Events

Past Event

Active Electromagnetics for Modern Communication Systems

March 31, 2017
2:00 PM - 3:00 PM
CEPSR 414
Prof. Dimitrios Sounas, UT Austin

Speaker: Prof. Dimitrios Sounas,  UT Austin

Abstract:
Modern communication systems are characterized by increasing demands in terms of various metrics, including low loss, power efficiency, compact size and integrability. Many of these requirements can hardly be achieved through conventional technology and require the development of new techniques. In this talk, I will show how it is possible to address these problems and design electromagnetic devices with unprecedented characteristics by using time modulation, nonlinear effects and gain. I will begin my talk by discussing how time modulation can be used to achieve magnetless nonreciprocity in various frequency ranges, with applications in the design of circulators for full-duplex communication systems, isolators for protection of sources, nonreciprocal metasurfaces for advanced wave manipulation, and topological insulators that are immune to disorder. Next, I will show how by combining electromagnetic resonances with nonlinear effects, it is possible to design interesting optical functionalities, such as isolators without any form of biasing, and power limiters. I will also present the unique characteristics of structures with balanced gain and loss, focusing on the unprecedented functionalities that such structures can provide, including broadband cloaking and negative refraction without using resonant metamaterials. I will show how all these concepts are aligned with the recent advances in the fabrication of efficient nanodevices at microwave, THz and optical frequencies, and provide a general vision for a new gen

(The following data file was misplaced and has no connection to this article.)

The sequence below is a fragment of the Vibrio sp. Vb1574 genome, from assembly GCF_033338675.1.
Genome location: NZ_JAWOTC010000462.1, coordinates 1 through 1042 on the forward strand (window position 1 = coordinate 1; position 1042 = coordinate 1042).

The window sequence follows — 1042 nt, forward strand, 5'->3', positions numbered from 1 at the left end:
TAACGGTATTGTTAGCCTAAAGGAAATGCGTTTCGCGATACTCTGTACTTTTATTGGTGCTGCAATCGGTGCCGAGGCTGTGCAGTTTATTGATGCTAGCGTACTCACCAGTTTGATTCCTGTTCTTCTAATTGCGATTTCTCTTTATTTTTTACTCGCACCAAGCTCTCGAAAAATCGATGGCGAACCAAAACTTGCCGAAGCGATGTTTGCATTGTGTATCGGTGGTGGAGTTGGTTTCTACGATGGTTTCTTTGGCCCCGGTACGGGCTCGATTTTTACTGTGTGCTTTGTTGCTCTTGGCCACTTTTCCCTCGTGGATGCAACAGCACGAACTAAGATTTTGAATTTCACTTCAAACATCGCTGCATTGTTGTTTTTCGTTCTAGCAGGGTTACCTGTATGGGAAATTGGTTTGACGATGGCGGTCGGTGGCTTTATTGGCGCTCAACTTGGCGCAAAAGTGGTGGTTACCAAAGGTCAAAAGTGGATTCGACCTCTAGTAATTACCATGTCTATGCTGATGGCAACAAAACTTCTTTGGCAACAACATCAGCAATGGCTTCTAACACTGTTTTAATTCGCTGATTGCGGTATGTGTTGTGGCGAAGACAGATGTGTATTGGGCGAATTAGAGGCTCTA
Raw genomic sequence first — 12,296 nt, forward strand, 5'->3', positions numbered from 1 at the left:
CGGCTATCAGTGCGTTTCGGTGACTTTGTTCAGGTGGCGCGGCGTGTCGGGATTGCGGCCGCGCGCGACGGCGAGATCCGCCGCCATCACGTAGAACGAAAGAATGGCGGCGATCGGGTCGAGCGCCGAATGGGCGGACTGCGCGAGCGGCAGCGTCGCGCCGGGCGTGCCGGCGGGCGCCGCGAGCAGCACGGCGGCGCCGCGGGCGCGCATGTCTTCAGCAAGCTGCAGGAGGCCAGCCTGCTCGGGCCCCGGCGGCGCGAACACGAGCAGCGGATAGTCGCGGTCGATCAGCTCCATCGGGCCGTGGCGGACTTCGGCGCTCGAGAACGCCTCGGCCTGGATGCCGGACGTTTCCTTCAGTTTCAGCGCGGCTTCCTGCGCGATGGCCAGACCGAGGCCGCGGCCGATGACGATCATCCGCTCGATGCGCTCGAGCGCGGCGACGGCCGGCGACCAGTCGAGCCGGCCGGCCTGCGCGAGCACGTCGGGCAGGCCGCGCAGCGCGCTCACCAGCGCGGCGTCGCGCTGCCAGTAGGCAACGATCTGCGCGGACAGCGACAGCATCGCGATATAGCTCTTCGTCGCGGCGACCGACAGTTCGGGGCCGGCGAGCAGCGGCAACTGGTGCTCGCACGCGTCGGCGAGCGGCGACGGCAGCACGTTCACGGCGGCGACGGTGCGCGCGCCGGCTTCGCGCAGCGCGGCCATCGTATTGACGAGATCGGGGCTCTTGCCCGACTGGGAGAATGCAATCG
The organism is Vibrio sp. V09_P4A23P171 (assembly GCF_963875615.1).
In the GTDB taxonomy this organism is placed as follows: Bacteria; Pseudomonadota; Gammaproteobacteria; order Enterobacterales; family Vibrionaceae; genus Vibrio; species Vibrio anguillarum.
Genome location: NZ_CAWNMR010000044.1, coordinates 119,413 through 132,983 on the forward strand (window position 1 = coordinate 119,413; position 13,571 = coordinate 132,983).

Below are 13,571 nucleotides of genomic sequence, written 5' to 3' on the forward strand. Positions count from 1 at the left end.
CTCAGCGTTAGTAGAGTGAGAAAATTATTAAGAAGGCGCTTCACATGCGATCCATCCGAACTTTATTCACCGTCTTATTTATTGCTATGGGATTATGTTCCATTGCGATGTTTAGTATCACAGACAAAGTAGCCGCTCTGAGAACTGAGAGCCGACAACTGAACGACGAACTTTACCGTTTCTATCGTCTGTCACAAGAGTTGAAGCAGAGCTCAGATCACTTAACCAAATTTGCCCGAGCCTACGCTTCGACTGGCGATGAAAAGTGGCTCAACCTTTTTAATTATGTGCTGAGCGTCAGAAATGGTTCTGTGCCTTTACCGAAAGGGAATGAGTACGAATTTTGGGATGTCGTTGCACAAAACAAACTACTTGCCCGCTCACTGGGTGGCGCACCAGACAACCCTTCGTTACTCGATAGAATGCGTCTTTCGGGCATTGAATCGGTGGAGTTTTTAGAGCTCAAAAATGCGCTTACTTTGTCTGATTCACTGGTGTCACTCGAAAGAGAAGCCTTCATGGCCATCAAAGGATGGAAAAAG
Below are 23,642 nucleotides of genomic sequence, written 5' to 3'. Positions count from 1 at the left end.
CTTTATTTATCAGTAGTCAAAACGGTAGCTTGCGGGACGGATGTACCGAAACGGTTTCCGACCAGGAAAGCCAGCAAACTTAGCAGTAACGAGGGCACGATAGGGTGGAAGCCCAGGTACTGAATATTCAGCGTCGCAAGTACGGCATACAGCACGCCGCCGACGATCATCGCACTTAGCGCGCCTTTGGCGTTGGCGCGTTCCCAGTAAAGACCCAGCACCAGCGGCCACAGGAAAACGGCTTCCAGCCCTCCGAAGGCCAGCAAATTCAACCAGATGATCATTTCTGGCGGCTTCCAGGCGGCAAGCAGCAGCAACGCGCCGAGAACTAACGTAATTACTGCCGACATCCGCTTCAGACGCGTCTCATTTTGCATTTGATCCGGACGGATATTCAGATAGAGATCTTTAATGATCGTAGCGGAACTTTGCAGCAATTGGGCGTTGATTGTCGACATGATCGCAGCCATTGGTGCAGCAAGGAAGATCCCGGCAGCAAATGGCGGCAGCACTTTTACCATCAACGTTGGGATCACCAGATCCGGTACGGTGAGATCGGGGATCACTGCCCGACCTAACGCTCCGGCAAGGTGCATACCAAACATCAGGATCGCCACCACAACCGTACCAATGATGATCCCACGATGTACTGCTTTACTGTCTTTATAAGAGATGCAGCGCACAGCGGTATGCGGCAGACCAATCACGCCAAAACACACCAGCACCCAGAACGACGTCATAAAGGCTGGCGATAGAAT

Biography:
Dimitrios L. Sounas received the Ph.D. degree in Electrical and Computer Engineering with the highest honors from the Aristotle University of Thessaloniki, Greece, in 2009. Between 2010 and 2015, he was a Post-Doctoral Fellow, first at Polytechnique Montreal and later in The University of Texas at Austin. Since 2015, he has been a Research Scientist in The University of Texas at Austin. His research interests span over a broad range of areas, including electromagnetics, plasmonics, optics and acoustics, with a particular emphasis on the design of nonreciprocal, nonlinear and active devices. He has been the author or the co-author of 48 journal papers, 90 conference papers, 2 book chapters and 4 patents, among which papers in highly selective journals, including Science, Nature Physics, Nature Communications, Physical Review Letters, and IEEE Transactions. He has made major contributions in the area of magnetless nonreciprocal components, which have attracted significant interest from the industry and the military for inclusion in the next-generation wireless communication systems. His work has been covered by the general media and resulted in the foundation of a startup company in Austin, specializing in the design of angular-momentum circulators for RF and acoustical systems.